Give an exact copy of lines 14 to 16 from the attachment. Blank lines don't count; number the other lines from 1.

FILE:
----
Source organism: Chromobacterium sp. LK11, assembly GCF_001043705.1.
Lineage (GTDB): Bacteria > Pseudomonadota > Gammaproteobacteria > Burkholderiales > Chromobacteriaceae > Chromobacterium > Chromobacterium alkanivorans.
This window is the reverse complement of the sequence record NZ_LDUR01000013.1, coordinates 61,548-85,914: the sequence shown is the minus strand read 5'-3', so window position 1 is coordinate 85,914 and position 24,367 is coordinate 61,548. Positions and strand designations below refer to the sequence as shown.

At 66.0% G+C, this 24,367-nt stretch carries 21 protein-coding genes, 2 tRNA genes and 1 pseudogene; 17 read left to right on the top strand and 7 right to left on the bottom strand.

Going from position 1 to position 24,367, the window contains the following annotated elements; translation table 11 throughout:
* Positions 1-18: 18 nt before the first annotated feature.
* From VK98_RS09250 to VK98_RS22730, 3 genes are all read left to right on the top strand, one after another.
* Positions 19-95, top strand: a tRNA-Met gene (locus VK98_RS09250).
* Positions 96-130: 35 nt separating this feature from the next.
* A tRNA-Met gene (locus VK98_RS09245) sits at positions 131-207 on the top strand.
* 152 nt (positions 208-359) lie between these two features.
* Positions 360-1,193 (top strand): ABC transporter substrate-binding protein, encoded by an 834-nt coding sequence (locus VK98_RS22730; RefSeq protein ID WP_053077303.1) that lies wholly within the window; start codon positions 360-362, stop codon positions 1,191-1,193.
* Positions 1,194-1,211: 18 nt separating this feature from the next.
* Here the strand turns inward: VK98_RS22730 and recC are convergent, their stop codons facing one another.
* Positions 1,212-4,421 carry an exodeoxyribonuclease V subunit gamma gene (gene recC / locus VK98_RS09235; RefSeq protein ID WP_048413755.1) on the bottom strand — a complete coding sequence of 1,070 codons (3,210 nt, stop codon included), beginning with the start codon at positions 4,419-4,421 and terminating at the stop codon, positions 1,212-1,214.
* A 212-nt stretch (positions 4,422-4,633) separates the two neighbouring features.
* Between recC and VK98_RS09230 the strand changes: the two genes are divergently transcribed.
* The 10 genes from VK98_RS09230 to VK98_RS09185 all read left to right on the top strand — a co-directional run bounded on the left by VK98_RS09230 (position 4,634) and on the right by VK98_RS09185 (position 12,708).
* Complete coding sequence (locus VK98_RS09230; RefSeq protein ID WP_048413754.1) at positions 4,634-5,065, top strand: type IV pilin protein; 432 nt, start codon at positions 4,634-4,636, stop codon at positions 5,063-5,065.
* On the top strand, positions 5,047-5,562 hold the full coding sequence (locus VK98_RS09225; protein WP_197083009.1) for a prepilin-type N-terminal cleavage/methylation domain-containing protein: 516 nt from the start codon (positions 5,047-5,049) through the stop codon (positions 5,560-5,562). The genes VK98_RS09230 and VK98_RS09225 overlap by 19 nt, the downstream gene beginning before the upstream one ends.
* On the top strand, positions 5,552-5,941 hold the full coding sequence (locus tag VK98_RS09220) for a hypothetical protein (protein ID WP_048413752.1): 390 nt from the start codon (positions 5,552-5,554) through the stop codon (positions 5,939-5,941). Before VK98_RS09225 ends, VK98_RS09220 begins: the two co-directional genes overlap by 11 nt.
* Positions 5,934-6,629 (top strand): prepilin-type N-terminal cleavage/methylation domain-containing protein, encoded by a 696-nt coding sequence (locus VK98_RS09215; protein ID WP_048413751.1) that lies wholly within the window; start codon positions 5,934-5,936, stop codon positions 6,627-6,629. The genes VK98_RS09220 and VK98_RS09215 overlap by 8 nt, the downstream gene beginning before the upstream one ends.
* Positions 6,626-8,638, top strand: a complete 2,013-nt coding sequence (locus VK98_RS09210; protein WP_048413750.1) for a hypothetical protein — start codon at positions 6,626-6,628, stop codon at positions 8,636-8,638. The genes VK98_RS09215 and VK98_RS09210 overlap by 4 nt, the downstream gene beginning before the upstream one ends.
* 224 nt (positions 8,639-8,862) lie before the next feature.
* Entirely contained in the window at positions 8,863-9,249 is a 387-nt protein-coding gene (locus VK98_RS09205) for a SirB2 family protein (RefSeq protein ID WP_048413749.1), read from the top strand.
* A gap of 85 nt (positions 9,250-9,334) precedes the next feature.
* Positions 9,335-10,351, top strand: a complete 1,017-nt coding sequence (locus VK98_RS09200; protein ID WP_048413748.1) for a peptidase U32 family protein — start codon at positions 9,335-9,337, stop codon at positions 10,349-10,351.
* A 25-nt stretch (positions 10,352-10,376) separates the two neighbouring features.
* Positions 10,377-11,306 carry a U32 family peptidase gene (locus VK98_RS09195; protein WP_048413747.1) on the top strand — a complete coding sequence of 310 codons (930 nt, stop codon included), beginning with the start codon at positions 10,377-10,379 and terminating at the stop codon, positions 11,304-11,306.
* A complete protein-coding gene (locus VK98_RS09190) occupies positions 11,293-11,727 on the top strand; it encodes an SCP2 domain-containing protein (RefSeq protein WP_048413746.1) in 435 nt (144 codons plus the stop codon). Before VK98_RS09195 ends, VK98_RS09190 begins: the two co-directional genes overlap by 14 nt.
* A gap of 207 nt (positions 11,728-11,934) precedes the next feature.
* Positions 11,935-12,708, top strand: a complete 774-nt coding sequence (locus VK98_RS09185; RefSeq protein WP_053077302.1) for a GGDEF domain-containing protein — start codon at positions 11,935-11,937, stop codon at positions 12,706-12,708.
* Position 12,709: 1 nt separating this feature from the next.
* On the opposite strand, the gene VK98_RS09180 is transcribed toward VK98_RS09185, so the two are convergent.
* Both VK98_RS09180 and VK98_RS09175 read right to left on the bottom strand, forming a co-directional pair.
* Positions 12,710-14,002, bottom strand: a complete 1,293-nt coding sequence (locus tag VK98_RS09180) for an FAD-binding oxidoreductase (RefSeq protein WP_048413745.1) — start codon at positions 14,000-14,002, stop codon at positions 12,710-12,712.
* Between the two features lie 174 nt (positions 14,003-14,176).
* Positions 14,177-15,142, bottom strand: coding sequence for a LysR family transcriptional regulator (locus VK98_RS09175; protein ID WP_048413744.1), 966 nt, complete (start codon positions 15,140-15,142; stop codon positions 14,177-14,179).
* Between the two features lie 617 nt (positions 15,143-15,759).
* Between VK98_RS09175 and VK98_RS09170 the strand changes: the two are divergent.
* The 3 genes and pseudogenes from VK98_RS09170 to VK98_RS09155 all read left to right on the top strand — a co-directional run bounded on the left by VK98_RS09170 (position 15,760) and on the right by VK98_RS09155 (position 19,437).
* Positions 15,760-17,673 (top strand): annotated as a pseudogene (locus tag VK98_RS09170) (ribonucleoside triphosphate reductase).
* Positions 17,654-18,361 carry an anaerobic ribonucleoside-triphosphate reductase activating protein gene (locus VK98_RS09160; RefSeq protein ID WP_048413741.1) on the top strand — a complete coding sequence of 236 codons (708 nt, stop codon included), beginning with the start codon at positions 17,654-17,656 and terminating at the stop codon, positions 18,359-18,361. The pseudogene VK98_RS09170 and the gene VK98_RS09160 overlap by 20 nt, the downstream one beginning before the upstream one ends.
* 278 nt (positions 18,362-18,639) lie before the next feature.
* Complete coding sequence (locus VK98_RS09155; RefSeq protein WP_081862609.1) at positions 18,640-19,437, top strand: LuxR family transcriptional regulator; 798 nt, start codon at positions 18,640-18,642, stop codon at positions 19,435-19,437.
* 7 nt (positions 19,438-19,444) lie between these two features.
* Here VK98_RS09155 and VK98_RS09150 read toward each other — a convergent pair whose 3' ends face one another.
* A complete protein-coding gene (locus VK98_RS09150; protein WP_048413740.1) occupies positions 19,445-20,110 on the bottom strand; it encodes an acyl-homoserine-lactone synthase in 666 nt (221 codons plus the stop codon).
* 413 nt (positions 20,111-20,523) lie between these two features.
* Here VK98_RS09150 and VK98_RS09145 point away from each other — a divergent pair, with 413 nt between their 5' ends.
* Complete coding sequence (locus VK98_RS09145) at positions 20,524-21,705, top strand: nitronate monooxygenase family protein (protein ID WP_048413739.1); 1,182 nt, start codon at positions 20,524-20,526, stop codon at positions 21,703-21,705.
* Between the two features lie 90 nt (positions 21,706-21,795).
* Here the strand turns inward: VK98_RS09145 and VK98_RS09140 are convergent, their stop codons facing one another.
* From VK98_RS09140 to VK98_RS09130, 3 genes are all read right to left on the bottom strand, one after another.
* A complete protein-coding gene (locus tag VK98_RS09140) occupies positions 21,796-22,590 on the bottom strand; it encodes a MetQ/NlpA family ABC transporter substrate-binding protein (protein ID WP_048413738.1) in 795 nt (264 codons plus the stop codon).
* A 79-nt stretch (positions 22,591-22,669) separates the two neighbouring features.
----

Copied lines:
* Here the strand turns inward: VK98_RS22730 and recC are convergent, their stop codons facing one another.
* Positions 1,212-4,421 carry an exodeoxyribonuclease V subunit gamma gene (gene recC / locus VK98_RS09235; RefSeq protein ID WP_048413755.1) on the bottom strand — a complete coding sequence of 1,070 codons (3,210 nt, stop codon included), beginning with the start codon at positions 4,419-4,421 and terminating at the stop codon, positions 1,212-1,214.
* A 212-nt stretch (positions 4,422-4,633) separates the two neighbouring features.